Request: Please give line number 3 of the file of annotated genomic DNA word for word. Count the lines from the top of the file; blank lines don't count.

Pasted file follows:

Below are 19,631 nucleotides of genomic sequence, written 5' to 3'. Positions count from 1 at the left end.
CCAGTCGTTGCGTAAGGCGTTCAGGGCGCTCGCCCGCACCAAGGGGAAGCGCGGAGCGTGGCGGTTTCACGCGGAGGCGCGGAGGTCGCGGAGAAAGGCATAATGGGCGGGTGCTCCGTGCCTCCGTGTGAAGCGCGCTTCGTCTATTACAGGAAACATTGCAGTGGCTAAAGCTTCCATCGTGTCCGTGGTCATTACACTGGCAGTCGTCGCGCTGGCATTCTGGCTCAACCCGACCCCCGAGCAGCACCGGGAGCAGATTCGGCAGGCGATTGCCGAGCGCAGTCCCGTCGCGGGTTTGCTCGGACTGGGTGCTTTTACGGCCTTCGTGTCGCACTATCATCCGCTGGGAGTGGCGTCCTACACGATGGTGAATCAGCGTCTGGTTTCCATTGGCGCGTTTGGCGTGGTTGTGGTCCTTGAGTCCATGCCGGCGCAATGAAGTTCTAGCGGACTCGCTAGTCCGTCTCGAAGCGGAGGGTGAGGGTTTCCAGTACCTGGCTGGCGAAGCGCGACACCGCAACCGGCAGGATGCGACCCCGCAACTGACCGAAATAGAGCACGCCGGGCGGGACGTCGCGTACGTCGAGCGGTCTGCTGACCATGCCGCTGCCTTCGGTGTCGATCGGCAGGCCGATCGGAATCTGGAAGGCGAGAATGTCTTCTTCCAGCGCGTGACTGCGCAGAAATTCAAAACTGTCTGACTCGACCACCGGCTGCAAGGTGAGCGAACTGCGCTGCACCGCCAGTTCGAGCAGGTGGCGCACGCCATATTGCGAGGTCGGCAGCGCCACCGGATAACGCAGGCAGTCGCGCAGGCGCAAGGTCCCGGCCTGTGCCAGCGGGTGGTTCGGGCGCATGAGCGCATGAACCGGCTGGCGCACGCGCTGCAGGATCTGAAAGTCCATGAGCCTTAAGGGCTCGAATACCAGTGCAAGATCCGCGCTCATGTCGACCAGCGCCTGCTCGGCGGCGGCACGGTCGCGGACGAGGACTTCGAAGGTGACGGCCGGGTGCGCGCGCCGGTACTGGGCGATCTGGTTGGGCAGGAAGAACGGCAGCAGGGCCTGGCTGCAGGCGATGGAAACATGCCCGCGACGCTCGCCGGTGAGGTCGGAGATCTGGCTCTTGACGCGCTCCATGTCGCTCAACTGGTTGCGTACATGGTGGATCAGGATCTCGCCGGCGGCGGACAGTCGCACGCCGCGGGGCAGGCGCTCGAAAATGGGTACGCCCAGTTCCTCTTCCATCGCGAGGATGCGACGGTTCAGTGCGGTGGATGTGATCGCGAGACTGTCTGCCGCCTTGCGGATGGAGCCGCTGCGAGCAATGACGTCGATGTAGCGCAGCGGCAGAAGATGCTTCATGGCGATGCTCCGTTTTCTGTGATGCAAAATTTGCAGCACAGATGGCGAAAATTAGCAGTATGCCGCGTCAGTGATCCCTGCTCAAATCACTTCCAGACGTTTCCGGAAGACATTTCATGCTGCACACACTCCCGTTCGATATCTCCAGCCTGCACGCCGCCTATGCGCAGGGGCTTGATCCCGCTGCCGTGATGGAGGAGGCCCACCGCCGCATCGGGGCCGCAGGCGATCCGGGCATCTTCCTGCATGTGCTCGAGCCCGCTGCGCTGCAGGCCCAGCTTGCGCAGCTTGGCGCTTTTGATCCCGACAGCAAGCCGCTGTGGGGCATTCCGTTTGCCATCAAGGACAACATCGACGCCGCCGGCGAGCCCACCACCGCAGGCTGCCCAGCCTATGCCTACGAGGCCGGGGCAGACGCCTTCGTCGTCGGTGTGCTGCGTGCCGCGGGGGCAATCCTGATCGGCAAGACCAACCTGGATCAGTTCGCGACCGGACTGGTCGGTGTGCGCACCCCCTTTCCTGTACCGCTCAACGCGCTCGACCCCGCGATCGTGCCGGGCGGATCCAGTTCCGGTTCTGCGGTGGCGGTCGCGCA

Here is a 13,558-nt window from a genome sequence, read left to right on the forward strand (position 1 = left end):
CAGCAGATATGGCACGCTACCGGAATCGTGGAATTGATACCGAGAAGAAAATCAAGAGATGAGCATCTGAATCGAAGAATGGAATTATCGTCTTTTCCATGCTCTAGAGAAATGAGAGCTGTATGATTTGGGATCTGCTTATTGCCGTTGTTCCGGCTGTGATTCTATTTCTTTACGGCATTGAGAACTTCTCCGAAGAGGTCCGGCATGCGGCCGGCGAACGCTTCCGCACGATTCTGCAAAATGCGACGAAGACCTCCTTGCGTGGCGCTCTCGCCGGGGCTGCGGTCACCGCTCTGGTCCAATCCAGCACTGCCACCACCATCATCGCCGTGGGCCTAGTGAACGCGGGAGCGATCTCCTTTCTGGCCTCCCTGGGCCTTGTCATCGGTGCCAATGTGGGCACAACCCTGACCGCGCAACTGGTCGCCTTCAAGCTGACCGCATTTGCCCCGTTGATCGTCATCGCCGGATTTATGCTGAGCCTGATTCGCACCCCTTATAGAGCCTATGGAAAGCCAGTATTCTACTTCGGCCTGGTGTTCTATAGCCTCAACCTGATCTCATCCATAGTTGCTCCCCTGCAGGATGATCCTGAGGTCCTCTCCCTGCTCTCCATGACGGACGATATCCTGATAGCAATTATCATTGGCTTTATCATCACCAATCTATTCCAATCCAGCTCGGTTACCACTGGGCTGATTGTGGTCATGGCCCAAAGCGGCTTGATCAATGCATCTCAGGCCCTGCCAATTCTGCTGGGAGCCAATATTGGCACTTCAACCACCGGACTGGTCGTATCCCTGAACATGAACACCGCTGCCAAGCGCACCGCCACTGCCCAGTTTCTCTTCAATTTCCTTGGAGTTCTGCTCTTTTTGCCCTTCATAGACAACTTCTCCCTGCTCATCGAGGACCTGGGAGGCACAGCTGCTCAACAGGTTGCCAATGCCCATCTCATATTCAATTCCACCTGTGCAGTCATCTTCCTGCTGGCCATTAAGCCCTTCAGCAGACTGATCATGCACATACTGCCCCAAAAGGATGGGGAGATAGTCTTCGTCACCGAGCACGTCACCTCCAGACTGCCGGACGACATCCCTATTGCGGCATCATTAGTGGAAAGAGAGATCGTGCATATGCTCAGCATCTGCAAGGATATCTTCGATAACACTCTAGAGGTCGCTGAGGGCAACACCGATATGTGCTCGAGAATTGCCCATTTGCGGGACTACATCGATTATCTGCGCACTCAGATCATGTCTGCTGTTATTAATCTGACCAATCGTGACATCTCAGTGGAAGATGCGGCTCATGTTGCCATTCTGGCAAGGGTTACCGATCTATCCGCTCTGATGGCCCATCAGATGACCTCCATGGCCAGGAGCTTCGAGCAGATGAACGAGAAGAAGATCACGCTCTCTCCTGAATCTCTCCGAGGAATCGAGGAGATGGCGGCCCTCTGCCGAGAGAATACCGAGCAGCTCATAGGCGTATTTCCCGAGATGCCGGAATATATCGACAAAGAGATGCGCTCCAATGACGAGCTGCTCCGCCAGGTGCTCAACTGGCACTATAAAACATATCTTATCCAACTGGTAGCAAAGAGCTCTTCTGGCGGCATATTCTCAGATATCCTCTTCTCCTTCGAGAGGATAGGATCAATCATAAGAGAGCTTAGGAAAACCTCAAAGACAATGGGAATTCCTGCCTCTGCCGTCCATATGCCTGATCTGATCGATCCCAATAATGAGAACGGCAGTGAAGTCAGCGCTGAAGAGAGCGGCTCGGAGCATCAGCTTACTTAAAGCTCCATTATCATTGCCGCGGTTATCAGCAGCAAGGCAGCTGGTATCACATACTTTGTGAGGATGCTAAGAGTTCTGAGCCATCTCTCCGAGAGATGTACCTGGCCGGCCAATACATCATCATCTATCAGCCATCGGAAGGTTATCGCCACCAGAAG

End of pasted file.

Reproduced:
Here is a 13,558-nt window from a genome sequence, read left to right on the forward strand (position 1 = left end):